Yarrow – Achillea millefolium
Yarrow is a persistent, herbaceous plant. It reaches a growth height of mostly 7 – 70 cm. The common yarrow runs through the meadows with long underground runners from which unbranched stalks shoot out. The leaves, which are double pinnate and alternate, smell strongly aromatic.
The small flower heads stand in dense umbrella-like inflorescences. The individual flower heads are composed of a few yellowish-white tubular flowers and usually five white or pink tongue flowers.
Occurrence Common yarrow
Yarrow is a typical plant of warm meadows, pastures, semi-dry grasslands and also fields with medium nutrient content.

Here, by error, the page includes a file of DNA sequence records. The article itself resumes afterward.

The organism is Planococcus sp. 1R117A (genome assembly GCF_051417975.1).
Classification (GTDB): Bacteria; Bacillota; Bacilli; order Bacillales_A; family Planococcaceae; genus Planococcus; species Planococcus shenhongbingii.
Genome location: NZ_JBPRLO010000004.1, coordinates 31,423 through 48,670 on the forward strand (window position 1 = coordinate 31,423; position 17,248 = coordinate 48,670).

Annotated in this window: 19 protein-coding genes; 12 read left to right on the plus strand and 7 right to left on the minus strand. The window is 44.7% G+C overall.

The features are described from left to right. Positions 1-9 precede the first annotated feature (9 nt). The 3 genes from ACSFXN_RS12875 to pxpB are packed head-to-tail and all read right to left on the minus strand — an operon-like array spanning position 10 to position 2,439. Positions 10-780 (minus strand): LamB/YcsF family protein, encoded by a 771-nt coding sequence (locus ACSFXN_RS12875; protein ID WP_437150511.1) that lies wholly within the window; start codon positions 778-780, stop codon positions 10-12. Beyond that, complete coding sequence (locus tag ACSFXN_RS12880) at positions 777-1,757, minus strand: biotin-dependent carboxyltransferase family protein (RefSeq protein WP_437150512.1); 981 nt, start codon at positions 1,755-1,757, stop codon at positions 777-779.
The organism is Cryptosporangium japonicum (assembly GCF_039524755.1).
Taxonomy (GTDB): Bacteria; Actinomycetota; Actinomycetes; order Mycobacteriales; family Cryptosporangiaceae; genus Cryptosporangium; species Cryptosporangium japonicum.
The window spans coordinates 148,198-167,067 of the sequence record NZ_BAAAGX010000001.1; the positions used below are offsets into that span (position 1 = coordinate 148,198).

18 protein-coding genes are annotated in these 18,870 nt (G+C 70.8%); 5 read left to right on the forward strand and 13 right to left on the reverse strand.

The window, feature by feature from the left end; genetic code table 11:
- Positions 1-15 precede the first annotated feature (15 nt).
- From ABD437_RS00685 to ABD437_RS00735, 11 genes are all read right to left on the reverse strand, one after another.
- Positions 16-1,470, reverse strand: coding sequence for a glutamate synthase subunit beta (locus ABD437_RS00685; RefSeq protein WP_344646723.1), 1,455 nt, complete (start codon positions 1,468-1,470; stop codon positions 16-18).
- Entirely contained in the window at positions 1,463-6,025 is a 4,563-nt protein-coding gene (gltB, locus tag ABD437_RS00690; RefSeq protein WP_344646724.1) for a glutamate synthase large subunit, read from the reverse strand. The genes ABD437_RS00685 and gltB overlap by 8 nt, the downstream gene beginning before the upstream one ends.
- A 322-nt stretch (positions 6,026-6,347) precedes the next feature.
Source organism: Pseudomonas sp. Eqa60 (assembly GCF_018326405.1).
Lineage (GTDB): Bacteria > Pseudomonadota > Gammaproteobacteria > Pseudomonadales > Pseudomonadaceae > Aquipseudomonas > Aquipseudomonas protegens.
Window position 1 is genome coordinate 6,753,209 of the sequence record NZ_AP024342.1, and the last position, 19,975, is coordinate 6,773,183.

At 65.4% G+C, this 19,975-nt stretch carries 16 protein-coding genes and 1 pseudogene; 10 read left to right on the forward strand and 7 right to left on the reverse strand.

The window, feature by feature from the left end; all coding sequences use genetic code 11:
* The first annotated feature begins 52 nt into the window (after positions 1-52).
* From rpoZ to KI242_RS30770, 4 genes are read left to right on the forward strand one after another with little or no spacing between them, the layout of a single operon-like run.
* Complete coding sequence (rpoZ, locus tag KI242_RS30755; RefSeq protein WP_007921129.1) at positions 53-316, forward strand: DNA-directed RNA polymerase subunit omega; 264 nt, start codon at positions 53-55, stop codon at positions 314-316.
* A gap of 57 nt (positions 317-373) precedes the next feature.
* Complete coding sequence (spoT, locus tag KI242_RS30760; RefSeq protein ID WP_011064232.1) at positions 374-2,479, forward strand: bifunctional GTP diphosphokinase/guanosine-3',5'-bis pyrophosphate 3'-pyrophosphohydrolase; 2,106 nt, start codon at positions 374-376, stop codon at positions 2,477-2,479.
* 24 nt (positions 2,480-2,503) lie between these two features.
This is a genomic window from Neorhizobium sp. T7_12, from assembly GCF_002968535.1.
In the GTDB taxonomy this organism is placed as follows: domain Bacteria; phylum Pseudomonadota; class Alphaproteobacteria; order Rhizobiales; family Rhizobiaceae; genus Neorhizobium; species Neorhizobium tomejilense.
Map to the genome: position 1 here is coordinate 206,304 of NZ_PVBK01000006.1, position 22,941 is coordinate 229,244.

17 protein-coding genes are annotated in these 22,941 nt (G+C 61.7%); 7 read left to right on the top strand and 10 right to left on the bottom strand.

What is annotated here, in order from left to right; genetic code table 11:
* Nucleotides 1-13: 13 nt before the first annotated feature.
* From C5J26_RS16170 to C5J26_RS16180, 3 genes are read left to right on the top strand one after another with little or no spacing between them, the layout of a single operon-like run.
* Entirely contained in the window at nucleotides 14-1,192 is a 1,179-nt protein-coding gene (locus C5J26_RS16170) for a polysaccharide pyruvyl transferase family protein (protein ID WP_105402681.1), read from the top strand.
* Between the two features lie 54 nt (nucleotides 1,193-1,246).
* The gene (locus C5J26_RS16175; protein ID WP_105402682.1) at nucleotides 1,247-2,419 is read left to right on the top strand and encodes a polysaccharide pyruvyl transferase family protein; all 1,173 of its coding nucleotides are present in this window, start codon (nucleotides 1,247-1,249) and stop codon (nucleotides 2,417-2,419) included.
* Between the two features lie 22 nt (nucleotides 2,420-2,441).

Effect Common yarrow
Since the Middle Ages yarrow has had a high status and was used by Hildegard von Bingen in particular for wound healing.
The orders of the Benedictines used it as a yeast wort for brewing beer before hops. As a dye it is responsible for yellow and moss-green tones. In many places it is part of the Maundy Thursday vegetable dish or of soups which are supposed to protect against diseases and give strength.
Yarrow contains essential oils, bitter substances and tannins. These stimulate the digestive juices and help with cramps in the gastrointestinal tract in humans and animals. It is instinctively eaten by sick sheep in particular.
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